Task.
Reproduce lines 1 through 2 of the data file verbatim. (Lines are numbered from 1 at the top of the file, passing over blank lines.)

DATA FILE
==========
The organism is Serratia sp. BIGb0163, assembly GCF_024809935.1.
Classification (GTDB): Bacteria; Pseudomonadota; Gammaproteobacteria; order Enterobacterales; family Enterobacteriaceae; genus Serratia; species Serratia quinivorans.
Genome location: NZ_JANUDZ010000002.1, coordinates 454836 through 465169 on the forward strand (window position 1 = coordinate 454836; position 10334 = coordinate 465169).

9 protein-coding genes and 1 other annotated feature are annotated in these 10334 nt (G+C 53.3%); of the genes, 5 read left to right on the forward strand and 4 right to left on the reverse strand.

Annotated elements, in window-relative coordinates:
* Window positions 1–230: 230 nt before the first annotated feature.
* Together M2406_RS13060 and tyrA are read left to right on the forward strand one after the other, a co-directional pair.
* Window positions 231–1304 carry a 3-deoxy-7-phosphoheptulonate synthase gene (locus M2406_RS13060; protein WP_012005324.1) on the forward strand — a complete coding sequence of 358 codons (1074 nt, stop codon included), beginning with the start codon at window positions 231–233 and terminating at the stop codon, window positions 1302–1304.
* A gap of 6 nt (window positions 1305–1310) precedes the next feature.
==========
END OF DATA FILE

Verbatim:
The organism is Serratia sp. BIGb0163, assembly GCF_024809935.1.
Classification (GTDB): Bacteria; Pseudomonadota; Gammaproteobacteria; order Enterobacterales; family Enterobacteriaceae; genus Serratia; species Serratia quinivorans.